Food Habits of Ermine, Mustela erminea, in a Forested Landscape

Mark A. Edwards, Graham J. Forbes

Abstract


Most research pertaining to the diet of North American weasels has been conducted in agricultural areas and may not be representative of diets in forested regions. Ermine carcasses (N = 155) collected from trappers during a two-week harvest (16-30 November 1996) in forested New Brunswick were analyzed for food habits. The contents of 81 stomachs and 98 gastrointestinal tracts (N = 179) were considered as separate eating events and used in the calculation of the percent frequency of occurrence. Results suggest that soricids (28.0%), arvicolines (24.6%), and cricetines (17.3%) comprised two-thirds of their autumn diet. At a species or genus level, the Deer Mouse (Peromyscus maniculatus) (17.3%) and shrews (Sorex spp.) (28.0%) were shown to have the highest percent occurrence. Squirrels, including the Red Squirrel (Tamiasciurus hudsonicus) and the Eastern Chipmunk (Tamius striatus), comprised 11.2% of the Ermine’s diet; a value higher than has previously been reported.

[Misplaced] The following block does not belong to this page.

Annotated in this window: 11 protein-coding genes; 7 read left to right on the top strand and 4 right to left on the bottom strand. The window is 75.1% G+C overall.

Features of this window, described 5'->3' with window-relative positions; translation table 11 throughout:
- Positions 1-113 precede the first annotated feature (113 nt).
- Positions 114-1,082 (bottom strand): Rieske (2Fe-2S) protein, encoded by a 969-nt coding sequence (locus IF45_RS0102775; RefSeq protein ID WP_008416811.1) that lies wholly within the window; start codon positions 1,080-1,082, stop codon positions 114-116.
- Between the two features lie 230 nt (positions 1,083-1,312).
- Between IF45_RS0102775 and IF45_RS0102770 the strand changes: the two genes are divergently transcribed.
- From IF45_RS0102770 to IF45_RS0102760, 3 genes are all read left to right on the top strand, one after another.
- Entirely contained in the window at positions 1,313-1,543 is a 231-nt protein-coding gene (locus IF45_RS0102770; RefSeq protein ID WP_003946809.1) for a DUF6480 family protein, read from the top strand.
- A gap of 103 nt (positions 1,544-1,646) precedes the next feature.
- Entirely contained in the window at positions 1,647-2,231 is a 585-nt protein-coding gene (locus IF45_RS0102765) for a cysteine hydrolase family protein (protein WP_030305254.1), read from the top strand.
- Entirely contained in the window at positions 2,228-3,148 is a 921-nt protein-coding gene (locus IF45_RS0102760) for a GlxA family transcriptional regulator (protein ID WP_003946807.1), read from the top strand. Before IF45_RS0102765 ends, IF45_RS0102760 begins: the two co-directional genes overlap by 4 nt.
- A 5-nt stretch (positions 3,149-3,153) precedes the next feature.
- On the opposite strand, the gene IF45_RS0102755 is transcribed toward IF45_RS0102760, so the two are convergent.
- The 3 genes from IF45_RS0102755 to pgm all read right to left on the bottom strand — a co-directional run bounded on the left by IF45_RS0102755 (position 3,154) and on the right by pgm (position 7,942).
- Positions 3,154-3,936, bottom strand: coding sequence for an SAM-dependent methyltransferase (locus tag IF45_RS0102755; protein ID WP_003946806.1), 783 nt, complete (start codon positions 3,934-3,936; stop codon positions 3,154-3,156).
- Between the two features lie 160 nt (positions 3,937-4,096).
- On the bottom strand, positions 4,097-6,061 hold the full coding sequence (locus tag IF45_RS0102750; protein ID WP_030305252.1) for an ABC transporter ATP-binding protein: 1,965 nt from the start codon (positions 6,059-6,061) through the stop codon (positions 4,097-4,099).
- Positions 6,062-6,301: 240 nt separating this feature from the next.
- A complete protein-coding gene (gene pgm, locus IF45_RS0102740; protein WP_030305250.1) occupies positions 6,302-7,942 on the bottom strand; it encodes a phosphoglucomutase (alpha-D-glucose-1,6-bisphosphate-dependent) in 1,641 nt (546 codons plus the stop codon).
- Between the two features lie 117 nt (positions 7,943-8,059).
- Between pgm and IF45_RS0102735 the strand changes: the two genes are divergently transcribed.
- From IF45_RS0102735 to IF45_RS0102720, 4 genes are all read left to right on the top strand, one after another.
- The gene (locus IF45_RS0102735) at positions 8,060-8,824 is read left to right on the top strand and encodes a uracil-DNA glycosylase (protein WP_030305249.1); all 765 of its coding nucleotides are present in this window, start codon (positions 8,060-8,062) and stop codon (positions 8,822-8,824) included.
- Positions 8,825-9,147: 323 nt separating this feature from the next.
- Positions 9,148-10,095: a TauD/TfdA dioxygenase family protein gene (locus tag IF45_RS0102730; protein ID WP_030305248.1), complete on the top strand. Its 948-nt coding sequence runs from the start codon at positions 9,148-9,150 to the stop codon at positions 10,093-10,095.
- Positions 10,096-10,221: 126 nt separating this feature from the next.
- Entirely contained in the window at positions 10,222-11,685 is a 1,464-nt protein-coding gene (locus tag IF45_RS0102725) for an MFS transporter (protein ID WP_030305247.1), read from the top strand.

Keywords


Ermine; Mustela erminea; Long-Tailed Weasel; Mustela frenata; food habits; diet analysis; forest landscape

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DOI: http://dx.doi.org/10.22621/cfn.v117i2.703



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